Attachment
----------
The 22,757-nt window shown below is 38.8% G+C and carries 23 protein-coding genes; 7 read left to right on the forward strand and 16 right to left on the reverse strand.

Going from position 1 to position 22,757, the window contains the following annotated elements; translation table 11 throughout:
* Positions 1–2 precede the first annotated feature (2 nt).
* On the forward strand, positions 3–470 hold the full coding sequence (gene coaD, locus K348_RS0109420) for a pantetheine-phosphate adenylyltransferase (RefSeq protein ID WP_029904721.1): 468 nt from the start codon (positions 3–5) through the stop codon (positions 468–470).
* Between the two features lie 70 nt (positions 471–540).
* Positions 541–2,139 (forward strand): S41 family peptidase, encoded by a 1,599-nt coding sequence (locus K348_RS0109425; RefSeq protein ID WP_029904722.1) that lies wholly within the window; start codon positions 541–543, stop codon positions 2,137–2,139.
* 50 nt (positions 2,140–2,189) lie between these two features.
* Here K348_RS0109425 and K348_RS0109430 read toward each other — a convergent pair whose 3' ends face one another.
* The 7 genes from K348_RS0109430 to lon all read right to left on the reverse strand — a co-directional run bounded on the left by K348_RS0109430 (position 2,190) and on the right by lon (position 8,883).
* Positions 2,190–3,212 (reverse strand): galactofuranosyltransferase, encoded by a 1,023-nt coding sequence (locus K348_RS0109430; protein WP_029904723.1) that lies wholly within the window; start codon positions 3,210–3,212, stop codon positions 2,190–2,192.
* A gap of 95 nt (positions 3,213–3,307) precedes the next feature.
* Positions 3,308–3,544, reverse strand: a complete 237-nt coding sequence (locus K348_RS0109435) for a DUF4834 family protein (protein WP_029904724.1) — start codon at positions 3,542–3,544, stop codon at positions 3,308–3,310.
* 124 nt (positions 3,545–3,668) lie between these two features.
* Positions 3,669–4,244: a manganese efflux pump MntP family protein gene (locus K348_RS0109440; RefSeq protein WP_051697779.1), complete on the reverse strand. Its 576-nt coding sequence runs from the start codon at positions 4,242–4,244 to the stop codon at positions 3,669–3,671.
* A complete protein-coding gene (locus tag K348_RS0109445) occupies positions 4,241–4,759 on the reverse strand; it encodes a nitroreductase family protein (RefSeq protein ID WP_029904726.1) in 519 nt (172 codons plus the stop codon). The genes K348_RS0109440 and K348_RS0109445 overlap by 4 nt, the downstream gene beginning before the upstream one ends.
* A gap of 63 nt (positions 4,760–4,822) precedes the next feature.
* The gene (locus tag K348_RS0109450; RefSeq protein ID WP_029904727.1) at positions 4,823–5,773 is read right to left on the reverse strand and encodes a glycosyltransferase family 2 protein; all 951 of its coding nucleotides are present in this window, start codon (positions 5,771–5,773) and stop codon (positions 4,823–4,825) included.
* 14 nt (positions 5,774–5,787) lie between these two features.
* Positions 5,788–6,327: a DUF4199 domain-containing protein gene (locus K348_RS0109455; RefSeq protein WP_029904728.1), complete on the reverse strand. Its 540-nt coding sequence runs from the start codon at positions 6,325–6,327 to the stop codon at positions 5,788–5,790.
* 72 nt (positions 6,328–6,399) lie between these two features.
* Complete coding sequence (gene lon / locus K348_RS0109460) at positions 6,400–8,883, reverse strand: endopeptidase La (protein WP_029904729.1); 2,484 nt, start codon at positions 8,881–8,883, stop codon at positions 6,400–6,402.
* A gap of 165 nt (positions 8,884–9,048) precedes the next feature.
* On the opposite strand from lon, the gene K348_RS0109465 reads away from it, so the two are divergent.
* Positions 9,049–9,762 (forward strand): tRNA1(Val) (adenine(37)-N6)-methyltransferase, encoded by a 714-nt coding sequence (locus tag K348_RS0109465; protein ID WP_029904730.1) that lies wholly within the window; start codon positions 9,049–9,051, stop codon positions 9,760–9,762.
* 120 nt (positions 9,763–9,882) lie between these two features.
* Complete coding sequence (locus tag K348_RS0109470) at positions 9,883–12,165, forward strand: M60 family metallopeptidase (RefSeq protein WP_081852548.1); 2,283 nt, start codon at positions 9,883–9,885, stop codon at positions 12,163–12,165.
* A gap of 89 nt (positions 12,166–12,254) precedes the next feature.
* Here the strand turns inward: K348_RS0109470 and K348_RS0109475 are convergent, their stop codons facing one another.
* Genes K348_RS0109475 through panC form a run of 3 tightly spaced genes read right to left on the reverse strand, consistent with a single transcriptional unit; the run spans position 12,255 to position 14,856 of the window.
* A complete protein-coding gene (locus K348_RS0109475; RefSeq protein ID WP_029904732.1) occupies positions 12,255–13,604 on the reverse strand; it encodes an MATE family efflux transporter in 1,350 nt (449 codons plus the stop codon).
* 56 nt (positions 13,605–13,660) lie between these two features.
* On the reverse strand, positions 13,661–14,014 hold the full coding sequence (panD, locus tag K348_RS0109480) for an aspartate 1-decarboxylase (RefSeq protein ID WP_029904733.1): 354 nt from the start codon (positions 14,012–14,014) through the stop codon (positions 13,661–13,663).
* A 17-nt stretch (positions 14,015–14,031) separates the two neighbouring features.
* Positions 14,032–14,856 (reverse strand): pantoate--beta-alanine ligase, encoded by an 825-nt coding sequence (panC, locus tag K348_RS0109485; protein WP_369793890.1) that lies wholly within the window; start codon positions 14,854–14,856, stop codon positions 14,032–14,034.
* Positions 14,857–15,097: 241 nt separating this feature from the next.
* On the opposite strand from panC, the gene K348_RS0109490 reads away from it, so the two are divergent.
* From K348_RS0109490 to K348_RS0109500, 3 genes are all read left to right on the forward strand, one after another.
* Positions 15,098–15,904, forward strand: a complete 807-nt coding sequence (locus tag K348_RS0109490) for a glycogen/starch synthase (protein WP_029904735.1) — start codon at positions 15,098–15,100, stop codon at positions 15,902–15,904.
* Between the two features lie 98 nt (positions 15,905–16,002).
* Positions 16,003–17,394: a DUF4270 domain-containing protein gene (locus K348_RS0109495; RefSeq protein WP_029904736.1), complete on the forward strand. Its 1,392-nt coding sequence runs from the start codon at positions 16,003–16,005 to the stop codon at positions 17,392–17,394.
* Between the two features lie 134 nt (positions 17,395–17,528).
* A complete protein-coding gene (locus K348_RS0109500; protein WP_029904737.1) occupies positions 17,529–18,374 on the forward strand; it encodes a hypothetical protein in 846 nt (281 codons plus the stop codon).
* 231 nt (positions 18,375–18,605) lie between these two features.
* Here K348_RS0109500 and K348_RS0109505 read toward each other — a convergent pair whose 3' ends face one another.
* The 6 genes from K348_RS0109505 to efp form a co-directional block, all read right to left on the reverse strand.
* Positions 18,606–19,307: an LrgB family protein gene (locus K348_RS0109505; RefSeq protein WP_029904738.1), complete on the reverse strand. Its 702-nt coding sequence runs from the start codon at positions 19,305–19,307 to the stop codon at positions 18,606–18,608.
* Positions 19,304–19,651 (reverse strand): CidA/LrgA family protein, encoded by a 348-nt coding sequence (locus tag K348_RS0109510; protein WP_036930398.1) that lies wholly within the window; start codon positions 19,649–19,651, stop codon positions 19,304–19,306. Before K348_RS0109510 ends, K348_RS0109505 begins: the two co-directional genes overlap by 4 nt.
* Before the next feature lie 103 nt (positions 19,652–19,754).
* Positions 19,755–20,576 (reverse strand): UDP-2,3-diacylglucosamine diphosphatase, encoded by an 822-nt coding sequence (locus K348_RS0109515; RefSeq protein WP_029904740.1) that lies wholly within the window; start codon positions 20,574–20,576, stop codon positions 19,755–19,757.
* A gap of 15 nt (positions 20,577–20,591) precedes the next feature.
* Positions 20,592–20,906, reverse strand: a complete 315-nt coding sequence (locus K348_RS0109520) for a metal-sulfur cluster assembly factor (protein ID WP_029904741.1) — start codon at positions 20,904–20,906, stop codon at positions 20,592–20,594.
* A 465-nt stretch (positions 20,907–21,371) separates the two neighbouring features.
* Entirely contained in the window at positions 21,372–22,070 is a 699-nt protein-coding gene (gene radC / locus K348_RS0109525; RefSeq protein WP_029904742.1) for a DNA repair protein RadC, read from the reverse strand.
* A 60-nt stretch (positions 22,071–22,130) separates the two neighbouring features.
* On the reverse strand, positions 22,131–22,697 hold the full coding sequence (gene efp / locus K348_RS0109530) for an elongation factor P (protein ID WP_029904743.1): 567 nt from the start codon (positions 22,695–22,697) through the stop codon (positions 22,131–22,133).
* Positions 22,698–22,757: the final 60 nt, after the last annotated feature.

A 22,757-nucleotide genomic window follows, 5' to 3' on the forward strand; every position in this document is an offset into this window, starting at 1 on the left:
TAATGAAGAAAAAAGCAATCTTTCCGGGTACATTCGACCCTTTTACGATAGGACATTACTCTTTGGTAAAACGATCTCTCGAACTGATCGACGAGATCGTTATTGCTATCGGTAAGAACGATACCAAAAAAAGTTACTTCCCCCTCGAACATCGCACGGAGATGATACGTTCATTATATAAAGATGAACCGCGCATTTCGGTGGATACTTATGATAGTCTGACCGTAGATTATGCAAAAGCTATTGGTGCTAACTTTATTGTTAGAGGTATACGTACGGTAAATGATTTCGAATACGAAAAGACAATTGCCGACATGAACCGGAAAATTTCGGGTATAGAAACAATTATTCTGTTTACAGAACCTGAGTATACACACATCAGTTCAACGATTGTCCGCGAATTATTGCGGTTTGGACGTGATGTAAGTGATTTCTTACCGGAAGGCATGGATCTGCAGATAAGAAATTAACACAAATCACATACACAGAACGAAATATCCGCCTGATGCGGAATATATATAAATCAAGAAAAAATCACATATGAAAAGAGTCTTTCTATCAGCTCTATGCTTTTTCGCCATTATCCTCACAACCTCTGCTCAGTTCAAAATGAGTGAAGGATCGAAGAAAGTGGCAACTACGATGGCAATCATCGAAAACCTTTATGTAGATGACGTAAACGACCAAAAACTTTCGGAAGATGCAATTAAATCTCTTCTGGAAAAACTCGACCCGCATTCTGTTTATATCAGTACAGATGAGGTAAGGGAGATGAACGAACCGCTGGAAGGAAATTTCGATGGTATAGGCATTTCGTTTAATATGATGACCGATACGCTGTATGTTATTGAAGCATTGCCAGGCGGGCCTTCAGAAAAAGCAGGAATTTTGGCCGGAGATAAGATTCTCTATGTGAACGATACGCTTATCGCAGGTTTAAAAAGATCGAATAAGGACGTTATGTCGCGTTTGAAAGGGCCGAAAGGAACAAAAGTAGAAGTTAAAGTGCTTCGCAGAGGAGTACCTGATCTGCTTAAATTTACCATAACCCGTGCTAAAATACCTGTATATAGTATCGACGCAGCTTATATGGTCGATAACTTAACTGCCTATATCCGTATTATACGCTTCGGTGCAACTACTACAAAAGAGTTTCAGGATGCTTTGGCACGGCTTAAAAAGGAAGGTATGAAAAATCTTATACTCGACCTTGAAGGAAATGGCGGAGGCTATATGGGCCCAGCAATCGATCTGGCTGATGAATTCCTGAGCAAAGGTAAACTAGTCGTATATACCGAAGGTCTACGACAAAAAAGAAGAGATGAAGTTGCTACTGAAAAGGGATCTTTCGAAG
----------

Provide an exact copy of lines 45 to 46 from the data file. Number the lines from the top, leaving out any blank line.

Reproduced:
* The 6 genes from K348_RS0109505 to efp form a co-directional block, all read right to left on the reverse strand.
* Positions 18,606–19,307: an LrgB family protein gene (locus K348_RS0109505; RefSeq protein WP_029904738.1), complete on the reverse strand. Its 702-nt coding sequence runs from the start codon at positions 19,305–19,307 to the stop codon at positions 18,606–18,608.